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We Are All Voluptuous: Luchita Hurtado's Sky Skin Series
Poppy Richler , July 23rd, 2022 08:52

An exhibition of previously unseen works provides a portal into the life and artistry of Luchita Hurtado, for Poppy Richler

Luchita Hurtado, Untitled, c. 1976, Oil on canvas, 42.5 x 58.4 cm / 16 3/4 x 23 in. © The Estate of Luchita Hurtado Courtesy The Estate of Luchita Hurtado and Hauser & Wirth Photo: Jeff McLane

Hauser and Wirth’s exhibition of previously unseen works from Luchita Hurtado’s Sky Skin series is a punchy reminder of the grace and power women’s bodies hold. Viewers are met with a mix of brightly lit skies and dusty sandscapes, each lightly punctuated with floating feathers, butterflies or pebbles. These artworks are deceitful in their simplicity. The canvases act as windows into Hurtado’s world, and through delving a little deeper, we begin to understand how each image captures a vital facet of the artist’s life. Harnessing both humour and aggression, this brief insight into Hurtado’s practice acts as a microcosm for her entire artistic career – one that consistently explored feminism, transcendence and earth’s spirituality across a range of multimedia.

“We’re all voluptuous. The fruit we eat, the life we live, having children, the happiest of families. The themes in my works go way back. The pleasures of life, times of stress…”

This quote comes from Hurtado’s 2020 exhibition at The Serpentine, I Live I Die I Will Be Reborn (tail-ending the immense wave of ‘re-discovery’ that Hurtado’s oeuvre went through before her death in the same year). Though the quote refers to a different set of paintings from those shown at Hauser & Wirth, such works are vital in understanding Hurtado’s continual interrogation of the politics, curves and beauty of the female body.

“I am very sensual; I love smells and tastes. I love fruit, you see. Religion is full of fruit. And an apple means more than an apple!”

Throughout her life, Hurtado was an active feminist, founding the Los Angeles Council of Women Artists in 1970. Hurtado also featured in the Long Beach Museum of Art’s 1972 exhibition Invisible/Visible curated by Judy Chicago and Dextra Frankel. The painting featured was taken from the artist’s I Am series, painted a decade earlier than Sly Skin series. These earlier works are far more angular, and therefore more urgent than the latter. Hurtado draws self-portraits of her naked body, foreshortened against jagged patterned rugs, and there’s often an apple located somewhere – all in all, a critical outlook on the pleasures of life. Hurtado’s body both represents but also literally is the landscape. Hurtado noted of the figures in this series “this is the world, this is all you have, this is your home, this is where you live.” In other words, Hurtado’s bodies affirm the joys of the female form – something Skin Series continues from a different perspective.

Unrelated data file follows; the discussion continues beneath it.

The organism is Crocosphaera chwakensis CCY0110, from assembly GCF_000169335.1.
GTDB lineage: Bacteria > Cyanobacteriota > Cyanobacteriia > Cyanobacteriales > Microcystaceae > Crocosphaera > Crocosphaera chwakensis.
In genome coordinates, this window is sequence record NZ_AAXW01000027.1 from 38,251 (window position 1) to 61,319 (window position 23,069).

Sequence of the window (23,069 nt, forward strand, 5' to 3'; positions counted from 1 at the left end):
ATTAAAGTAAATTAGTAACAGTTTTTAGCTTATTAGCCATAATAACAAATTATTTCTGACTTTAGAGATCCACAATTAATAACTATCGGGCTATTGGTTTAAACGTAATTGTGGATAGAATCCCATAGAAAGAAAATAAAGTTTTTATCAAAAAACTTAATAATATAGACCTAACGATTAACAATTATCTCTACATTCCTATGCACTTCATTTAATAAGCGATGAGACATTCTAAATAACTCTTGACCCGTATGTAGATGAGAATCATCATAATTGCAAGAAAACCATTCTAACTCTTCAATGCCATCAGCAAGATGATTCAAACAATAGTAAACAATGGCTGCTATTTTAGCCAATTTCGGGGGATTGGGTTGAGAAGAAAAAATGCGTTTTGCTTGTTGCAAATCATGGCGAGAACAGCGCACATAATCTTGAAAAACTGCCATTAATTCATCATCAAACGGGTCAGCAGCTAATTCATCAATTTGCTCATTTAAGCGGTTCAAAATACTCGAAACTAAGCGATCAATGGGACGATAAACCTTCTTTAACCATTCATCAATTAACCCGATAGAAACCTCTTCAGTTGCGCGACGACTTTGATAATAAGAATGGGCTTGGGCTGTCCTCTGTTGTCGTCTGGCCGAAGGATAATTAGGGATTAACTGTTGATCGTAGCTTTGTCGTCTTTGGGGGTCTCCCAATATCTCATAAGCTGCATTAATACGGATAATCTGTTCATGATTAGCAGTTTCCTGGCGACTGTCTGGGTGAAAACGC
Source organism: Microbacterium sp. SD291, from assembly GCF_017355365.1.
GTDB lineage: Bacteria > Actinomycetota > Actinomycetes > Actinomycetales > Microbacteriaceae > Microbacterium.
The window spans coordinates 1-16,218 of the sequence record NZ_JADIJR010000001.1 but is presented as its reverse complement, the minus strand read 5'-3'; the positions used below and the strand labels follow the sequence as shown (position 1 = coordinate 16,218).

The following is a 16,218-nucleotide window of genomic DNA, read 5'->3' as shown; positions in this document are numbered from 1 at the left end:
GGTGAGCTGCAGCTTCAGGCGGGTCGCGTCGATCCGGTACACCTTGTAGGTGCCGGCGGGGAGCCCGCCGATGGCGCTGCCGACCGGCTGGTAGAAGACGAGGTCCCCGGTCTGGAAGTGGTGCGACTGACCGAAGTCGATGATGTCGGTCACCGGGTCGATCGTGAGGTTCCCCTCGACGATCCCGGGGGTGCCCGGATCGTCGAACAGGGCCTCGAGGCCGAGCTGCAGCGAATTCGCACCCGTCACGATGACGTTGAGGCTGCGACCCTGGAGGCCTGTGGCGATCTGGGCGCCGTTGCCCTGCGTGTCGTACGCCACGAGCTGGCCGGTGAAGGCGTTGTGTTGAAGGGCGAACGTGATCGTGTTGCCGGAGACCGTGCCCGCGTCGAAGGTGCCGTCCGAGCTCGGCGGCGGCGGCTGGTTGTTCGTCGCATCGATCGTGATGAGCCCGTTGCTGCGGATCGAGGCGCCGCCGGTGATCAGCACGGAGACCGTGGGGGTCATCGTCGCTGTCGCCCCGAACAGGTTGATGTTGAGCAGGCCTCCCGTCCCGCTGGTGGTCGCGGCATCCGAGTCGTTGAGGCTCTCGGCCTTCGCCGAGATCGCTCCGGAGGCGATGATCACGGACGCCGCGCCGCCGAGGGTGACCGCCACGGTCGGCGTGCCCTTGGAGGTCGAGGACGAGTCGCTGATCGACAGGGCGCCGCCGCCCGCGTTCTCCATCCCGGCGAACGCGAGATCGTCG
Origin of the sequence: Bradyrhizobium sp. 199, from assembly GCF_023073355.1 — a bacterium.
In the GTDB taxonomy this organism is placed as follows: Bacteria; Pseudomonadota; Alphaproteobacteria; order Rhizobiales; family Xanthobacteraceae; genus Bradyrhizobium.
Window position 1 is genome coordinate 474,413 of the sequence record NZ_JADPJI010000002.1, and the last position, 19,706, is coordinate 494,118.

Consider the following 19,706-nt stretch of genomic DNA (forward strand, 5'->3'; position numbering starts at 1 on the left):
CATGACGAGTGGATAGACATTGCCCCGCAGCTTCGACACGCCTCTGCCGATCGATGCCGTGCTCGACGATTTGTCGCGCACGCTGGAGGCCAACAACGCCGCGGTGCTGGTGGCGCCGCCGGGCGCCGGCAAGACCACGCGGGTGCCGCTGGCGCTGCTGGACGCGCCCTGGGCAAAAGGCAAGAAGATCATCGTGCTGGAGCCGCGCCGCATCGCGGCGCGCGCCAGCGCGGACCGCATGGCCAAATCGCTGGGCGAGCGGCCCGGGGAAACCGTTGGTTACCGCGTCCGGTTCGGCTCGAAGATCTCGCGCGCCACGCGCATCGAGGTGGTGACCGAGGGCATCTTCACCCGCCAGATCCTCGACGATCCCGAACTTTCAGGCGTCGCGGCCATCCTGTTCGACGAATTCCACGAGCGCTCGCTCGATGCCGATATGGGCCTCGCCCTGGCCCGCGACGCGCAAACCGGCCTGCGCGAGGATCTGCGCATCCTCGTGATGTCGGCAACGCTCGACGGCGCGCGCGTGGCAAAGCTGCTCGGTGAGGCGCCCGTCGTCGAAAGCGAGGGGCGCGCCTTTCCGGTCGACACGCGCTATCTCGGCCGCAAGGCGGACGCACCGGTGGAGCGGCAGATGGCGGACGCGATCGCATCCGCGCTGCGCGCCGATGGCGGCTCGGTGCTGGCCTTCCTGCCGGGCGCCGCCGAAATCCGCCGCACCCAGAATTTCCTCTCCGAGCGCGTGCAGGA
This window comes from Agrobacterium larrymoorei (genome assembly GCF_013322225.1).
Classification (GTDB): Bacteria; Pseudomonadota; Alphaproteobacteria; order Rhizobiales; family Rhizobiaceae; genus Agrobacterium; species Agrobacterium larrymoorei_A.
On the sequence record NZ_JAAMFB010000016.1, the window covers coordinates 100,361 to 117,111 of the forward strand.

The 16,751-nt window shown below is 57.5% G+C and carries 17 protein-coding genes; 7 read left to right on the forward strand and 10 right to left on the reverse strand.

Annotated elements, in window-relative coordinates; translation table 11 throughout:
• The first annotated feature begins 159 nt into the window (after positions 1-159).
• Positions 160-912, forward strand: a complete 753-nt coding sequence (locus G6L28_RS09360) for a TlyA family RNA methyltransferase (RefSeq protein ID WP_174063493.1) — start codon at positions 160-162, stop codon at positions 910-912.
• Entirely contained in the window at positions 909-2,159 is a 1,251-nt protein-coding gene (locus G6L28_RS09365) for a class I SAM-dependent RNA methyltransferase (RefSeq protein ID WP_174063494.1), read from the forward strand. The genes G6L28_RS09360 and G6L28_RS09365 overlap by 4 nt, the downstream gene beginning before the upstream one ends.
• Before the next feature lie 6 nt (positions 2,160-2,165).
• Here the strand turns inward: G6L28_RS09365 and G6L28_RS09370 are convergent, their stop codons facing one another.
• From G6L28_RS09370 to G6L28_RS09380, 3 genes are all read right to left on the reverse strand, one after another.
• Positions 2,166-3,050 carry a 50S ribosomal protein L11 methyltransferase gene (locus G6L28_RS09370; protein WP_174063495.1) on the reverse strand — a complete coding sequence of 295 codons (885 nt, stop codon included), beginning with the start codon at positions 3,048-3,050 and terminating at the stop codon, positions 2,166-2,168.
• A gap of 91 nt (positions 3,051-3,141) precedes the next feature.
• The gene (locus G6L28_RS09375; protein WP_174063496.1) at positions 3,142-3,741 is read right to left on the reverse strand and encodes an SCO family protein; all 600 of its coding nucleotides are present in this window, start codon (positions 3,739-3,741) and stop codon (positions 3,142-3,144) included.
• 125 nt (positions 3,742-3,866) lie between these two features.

Luchita Hurtado in her studio with paintings from the 'Sky Skin' (mid- to late 1970s), left, and 'Moth Light' (c. 1975-1976) series, Los Angeles, California, 1976. Photo: Daniel del Solar Jr.

Hurtado was born in Maiquetía, Venezuela in 1920. Moving to New York at the age of eight, she attended classes at the Art Students League, despite her mother thinking she was at sewing practice. At the age of eighteen, Hurtado met her first husband Daniel de Solar, whilst working at La Prensa, the oldest Spanish daily in the United States. It was through de Solar that Hurtado met the first painter to hold lasting influence over her career, the surrealist Rufino Tamayo. Tamayo and Hurtado would often work together, exploring different modes of colouration. In an interview with The Art Newspaper in February 2020, Hurtado recalled how “to pass the time we would play a game of figuring out how to make this colour … we would take out the paints and mix them. It helped me find my favourite colours and colour combinations.”